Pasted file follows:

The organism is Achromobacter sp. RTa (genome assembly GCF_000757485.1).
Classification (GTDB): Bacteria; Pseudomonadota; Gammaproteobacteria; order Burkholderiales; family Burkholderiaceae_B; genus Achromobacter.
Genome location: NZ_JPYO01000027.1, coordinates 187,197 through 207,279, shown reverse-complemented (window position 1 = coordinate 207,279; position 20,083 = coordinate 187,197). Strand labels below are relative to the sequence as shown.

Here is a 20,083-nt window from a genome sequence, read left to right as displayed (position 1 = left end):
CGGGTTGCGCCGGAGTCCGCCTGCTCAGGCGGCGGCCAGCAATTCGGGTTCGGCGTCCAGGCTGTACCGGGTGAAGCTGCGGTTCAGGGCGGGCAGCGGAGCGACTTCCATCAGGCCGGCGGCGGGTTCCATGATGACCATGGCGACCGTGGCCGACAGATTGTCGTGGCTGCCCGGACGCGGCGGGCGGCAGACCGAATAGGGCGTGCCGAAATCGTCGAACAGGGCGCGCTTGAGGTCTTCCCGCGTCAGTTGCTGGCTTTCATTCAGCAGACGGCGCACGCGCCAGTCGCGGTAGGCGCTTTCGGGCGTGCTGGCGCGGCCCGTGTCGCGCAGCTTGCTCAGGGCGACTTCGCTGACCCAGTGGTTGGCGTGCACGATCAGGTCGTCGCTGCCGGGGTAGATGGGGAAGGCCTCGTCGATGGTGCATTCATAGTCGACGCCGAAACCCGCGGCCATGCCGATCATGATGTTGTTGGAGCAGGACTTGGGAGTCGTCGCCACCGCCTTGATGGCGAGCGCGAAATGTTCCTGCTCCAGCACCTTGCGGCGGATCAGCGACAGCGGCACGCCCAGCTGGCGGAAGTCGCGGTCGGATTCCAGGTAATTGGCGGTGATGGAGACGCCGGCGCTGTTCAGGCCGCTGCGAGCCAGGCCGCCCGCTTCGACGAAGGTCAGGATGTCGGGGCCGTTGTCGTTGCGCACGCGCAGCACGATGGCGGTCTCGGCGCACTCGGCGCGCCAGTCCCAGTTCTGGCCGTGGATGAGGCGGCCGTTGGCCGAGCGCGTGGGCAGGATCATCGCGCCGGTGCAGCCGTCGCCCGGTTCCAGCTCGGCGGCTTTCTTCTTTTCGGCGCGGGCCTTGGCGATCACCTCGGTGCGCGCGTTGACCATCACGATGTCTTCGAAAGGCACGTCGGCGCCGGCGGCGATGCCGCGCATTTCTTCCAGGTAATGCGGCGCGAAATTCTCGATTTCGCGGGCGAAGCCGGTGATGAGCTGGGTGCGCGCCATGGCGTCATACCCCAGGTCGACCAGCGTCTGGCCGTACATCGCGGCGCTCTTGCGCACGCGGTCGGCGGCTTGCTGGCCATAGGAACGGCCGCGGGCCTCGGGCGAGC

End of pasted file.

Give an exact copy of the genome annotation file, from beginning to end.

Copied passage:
The organism is Achromobacter sp. RTa (genome assembly GCF_000757485.1).
Classification (GTDB): Bacteria; Pseudomonadota; Gammaproteobacteria; order Burkholderiales; family Burkholderiaceae_B; genus Achromobacter.
Genome location: NZ_JPYO01000027.1, coordinates 187,197 through 207,279, shown reverse-complemented (window position 1 = coordinate 207,279; position 20,083 = coordinate 187,197). Strand labels below are relative to the sequence as shown.

Here is a 20,083-nt window from a genome sequence, read left to right as displayed (position 1 = left end):
CGGGTTGCGCCGGAGTCCGCCTGCTCAGGCGGCGGCCAGCAATTCGGGTTCGGCGTCCAGGCTGTACCGGGTGAAGCTGCGGTTCAGGGCGGGCAGCGGAGCGACTTCCATCAGGCCGGCGGCGGGTTCCATGATGACCATGGCGACCGTGGCCGACAGATTGTCGTGGCTGCCCGGACGCGGCGGGCGGCAGACCGAATAGGGCGTGCCGAAATCGTCGAACAGGGCGCGCTTGAGGTCTTCCCGCGTCAGTTGCTGGCTTTCATTCAGCAGACGGCGCACGCGCCAGTCGCGGTAGGCGCTTTCGGGCGTGCTGGCGCGGCCCGTGTCGCGCAGCTTGCTCAGGGCGACTTCGCTGACCCAGTGGTTGGCGTGCACGATCAGGTCGTCGCTGCCGGGGTAGATGGGGAAGGCCTCGTCGATGGTGCATTCATAGTCGACGCCGAAACCCGCGGCCATGCCGATCATGATGTTGTTGGAGCAGGACTTGGGAGTCGTCGCCACCGCCTTGATGGCGAGCGCGAAATGTTCCTGCTCCAGCACCTTGCGGCGGATCAGCGACAGCGGCACGCCCAGCTGGCGGAAGTCGCGGTCGGATTCCAGGTAATTGGCGGTGATGGAGACGCCGGCGCTGTTCAGGCCGCTGCGAGCCAGGCCGCCCGCTTCGACGAAGGTCAGGATGTCGGGGCCGTTGTCGTTGCGCACGCGCAGCACGATGGCGGTCTCGGCGCACTCGGCGCGCCAGTCCCAGTTCTGGCCGTGGATGAGGCGGCCGTTGGCCGAGCGCGTGGGCAGGATCATCGCGCCGGTGCAGCCGTCGCCCGGTTCCAGCTCGGCGGCTTTCTTCTTTTCGGCGCGGGCCTTGGCGATCACCTCGGTGCGCGCGTTGACCATCACGATGTCTTCGAAAGGCACGTCGGCGCCGGCGGCGATGCCGCGCATTTCTTCCAGGTAATGCGGCGCGAAATTCTCGATTTCGCGGGCGAAGCCGGTGATGAGCTGGGTGCGCGCCATGGCGTCATACCCCAGGTCGACCAGCGTCTGGCCGTACATCGCGGCGCTCTTGCGCACGCGGTCGGCGGCTTGCTGGCCATAGGAACGGCCGCGGGCCTCGGGCGAGC